Am I being too harsh? Well, judge for yourself by reading the following Star Tribune column by Nick Coleman on what he maintains is yet another example of how the archdiocese is “clumsily tightening the chancery’s control on parishes and demanding orthodoxy from pulpit and pew.” (For an earlier example, click here).
I’m reminded of America magazine writer William Droel’s observation on the works of Robert McClory and, specifically, how such works have documented how authoritarianism leads to scandal and declining church membership.
Incidentally, today was John Nienstedt’s first day as archbishop. My sense is that the vast majority of Catholics are deeply embarrassed by the treatment of Dr. Miles. That the chancery and, I presume, Archbishop Nienstedt himself are not, does not bode well for the archdiocese. As I’ve said before, we have some interesting times ahead.
Anti-torture but Pro-choice?
Can’t Have that in Church, Please
By Nick Coleman
May 2, 2008
Can’t Have that in Church, Please
By Nick Coleman
May 2, 2008
Dr. Steven Miles, a world-renowned scholar, author and anti-torture activist, has won many awards in his career on the faculty of the University of Minnesota’s Center for Bioethics. But the Catholic Archdiocese of St. Paul and Minneapolis has bestowed an especially rare distinction on Miles, one that puts him in excellent company:
He just got Tutu’d.
As you recall, Nobel Peace Prize winner and Anglican Bishop Desmond Tutu recently was barred from speaking at the University of St. Thomas. Now Miles, who has written extensively about torture practices authorized by the Bush administration and who has warned that America is becoming “a torturing society,” has received the Tutu treatment.
Miles was invited months ago to talk about torture and its effects on society before masses at St. Joan of Arc Catholic Church in Minneapolis on Sunday. The invitation was issued by the peace and justice ministry at St. Joan’s, which has a tradition of social justice work in the Twin Cities. In addition, Miles was scheduled to speak Tuesday to an adult education class at the church.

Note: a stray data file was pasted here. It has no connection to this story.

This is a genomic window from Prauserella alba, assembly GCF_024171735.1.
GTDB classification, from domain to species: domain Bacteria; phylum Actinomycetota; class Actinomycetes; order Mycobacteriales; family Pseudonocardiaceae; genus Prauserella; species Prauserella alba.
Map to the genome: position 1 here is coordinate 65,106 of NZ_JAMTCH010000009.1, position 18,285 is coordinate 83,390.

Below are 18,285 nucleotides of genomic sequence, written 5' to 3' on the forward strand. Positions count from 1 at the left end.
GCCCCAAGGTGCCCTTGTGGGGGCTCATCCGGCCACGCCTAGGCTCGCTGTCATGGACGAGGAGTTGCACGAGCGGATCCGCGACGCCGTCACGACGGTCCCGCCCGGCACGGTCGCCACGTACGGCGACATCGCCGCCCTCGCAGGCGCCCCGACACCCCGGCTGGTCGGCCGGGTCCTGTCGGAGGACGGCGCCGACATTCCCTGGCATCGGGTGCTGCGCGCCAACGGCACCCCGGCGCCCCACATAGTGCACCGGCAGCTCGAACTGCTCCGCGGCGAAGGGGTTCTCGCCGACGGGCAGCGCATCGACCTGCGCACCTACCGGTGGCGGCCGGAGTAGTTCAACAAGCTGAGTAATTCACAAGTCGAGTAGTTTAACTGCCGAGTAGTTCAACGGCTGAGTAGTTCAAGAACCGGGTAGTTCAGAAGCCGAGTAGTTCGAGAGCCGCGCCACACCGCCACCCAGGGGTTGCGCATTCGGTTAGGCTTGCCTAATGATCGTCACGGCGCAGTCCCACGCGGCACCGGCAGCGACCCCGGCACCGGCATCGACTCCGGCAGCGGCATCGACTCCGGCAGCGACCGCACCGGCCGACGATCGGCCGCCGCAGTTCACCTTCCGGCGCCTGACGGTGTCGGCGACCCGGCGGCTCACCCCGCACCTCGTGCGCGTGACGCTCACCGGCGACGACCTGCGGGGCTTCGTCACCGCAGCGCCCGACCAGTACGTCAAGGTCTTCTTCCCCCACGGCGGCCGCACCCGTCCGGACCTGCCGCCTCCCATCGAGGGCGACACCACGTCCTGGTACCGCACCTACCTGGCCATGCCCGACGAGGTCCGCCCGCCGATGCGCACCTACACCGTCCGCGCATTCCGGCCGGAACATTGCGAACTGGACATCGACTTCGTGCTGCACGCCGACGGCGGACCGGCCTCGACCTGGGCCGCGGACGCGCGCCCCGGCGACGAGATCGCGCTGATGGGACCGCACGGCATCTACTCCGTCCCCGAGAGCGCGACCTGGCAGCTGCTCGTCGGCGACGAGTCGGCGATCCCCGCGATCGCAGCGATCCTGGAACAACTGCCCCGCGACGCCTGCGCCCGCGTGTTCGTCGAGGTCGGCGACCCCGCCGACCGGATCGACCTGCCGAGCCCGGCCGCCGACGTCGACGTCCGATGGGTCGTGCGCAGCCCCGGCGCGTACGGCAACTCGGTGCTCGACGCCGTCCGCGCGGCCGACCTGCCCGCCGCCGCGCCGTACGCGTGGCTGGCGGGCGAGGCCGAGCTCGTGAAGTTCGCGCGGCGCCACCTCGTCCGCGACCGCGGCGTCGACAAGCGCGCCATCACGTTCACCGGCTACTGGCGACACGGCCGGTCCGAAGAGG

But last Wednesday, four days before Miles was scheduled to speak, the archdiocese intervened: St. Joan’s was ordered not to let Miles talk before mass. Or Tuesday, either.
He was persona non grata.
According to a spokesman for the archdiocese, Miles was barred from St. Joan’s because he supports abortion rights, a position “contrary to the teachings” of the church. Miles acknowledges that, but says he had no intention of speaking about abortion and that he sent the text of his talk on torture to the archdiocese.
“I wasn’t asked about my position on abortion, euthanasia (he opposes it), divorce, papal infallibility or the Nicene Creed,” he says. “The issue is whether I have something relevant to say to Catholics on torture.”
On that, there is no doubt. Miles believes passionately that torture violates fundamental rights of life and dignity. And causes abortions.
“Torture causes women to abort at a horrendous rate,” Miles says, “and people who have been tortured are much more likely to commit suicide. The point is that an anti-torture campaign is a pro-life campaign.”